Wednesday, December 28, 2016

The Lady of the Lake

I took my sweet time reading The Lady of the Lake (Pani Jeziora / Järven neito). Knowing it was the final book and there would be no continuation, I did not want to end it too quickly. The book also turned out to be pretty good, probably the best one in the five volume saga. Even with the odd tone the Finnish translation by Tapani Kärkkäinen adds to the Witcher novels (the English one is not coming out until March), I quite enjoyed this one.

Like the previous novel in the series, Lady of the Lake tells much of the story in flashbacks. This time it is two historians who want to learn the real passing of events around Ciri. They attempt to accomplish this by one of them dreaming about it. A fairly silly way to study history, one could say.

The historians form a framework around the beginning of the book, giving it a slow and steady start that picks up speed as the story progresses and they are visited less and less. Their involvement comes to a conclusion before halfway point when Ciri -- jumping between place and time -- stops by their tower to ask for directions.

Conclusion is a big theme in the novel in general. The book continues on a good while after the main events have been resolved to make sure every side plot and character gets a proper ending. Some are told far beyond the point of time the novel ends at. It is almost as if Sapkowski was laying the groundwork for the game series. Obviously that is not the case but I certainly started to appreciate even more how faithful the games are to their source material.

Especially The Witcher 2's political schemes and characters' motives became so much clearer to me than they were the last time played it after having read the saga only up to Baptism of Fire. The game series might be using artistic license somewhat in regards to its beginning, though. The final book's bit of a bittersweet ending does not maybe quite allow Geralt's and Yennefer's story to continue like that. But just maybe -- it is not too far out there.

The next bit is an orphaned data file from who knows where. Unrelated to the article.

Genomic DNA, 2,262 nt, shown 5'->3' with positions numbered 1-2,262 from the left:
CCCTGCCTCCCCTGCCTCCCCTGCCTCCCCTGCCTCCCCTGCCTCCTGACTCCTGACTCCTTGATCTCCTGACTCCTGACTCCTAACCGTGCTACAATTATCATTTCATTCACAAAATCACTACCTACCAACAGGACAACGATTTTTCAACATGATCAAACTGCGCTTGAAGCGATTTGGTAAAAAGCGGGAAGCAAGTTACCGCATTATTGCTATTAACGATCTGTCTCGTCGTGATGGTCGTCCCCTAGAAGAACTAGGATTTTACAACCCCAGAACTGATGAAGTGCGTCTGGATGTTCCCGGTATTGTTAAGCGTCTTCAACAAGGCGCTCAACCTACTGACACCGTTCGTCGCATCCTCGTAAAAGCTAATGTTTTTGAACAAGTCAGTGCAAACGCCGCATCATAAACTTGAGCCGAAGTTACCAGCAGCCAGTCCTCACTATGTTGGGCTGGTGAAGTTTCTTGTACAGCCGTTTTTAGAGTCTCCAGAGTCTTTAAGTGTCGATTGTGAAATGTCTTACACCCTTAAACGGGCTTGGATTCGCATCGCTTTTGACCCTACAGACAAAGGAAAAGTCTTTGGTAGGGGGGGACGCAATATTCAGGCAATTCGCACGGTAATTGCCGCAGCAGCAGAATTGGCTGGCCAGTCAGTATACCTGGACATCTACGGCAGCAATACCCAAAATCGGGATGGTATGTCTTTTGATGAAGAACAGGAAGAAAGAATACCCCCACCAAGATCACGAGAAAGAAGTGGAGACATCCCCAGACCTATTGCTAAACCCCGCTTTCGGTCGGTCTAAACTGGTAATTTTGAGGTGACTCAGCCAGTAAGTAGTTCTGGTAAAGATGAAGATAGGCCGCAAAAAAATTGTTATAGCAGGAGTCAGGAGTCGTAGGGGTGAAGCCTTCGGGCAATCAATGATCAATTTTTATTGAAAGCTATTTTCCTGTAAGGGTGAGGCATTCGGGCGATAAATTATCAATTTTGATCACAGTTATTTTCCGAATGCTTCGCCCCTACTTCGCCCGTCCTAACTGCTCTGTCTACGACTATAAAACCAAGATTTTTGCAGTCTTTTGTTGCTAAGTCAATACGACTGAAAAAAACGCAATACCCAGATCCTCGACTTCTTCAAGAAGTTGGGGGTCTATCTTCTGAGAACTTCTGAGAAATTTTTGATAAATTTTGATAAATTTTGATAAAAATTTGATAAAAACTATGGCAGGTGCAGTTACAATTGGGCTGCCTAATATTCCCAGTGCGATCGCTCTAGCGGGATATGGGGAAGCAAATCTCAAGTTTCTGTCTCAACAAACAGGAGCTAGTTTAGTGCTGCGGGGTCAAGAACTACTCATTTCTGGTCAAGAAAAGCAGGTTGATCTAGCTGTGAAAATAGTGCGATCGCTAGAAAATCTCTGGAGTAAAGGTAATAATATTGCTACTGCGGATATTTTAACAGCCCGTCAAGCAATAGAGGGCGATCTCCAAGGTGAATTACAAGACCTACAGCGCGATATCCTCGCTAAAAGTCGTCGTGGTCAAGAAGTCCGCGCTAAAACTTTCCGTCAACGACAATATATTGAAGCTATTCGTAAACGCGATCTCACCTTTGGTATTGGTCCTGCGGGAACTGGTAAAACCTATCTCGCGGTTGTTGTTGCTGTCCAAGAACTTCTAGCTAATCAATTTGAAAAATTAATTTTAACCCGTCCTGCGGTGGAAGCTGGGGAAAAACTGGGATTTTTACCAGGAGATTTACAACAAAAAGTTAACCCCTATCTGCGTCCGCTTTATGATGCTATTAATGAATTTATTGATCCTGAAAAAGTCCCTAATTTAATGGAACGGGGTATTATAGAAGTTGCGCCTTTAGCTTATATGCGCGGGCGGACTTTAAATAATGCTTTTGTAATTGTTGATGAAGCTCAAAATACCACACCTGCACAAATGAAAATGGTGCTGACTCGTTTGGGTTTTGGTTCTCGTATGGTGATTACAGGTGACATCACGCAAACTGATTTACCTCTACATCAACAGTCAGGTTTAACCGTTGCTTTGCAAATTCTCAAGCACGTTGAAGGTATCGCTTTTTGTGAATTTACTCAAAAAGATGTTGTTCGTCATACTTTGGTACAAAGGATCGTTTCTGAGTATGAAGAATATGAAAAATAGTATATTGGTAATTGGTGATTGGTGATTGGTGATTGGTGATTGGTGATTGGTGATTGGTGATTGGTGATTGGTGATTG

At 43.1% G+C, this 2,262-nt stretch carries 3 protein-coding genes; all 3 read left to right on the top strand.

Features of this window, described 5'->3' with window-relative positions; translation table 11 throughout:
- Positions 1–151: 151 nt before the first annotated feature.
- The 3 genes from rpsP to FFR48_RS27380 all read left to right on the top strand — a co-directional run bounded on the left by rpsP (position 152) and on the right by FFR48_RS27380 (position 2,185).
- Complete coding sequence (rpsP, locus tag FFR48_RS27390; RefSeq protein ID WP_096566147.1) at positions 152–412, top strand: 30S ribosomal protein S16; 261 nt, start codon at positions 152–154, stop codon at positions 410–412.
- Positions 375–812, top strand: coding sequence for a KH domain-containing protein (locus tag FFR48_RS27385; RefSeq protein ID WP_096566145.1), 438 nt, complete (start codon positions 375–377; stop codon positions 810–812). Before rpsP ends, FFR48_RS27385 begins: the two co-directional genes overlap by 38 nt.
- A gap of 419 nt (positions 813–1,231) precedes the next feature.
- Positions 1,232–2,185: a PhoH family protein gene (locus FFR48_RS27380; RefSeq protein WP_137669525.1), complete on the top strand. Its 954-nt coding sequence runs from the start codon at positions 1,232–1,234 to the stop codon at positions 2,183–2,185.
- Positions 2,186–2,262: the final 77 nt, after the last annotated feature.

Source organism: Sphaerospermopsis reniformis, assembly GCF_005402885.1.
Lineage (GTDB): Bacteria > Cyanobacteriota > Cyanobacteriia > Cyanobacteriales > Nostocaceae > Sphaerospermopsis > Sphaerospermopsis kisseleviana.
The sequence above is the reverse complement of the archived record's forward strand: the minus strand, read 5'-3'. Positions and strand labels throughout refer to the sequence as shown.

I think that despite the general darker atmosphere the novels often have, Lady of the Lake has a lot of your classic, good-guys-win fantasy story in it. The evil guys get what they deserve (although I do not quite understand why Ciri had to voluntarily get caught for that to happen). I do not mind the feel-good bits, though. It was so nice to have Geralt for once outplay the conspiring Lodge of Sorceresses, for instance.

There was a small revelation of the Emperor of Nilfgaard, Emhyr var Emreis, having appeared earlier in the saga (or the short stories?) as someone else. I felt like it was supposed to have a bigger impact but since it had been already so long since I read whatever book that was in, my reaction was merely: "Who?".

Surprising was also how much of the novel consists of describing the key engagement and turning point between Nilfgaard and the Northern Kingdoms, the Battle of Brenna. The sole reason why Nilfgaard lost seemed to have been one scout not daring/feeling like checking behind one hill for enemy forces. No matter how great a tactician Menno Coehoorn was, he simply could not win the battle because he did not have all the information available. It was a pretty interesting read.

Now that the I have finished the saga, I look forward to playing the culmination of the franchise, The Witcher 3: Wild Hunt. The game of the year edition is currently at 40% off but I would like to wait for just a bit better deal. That is how patient I am.

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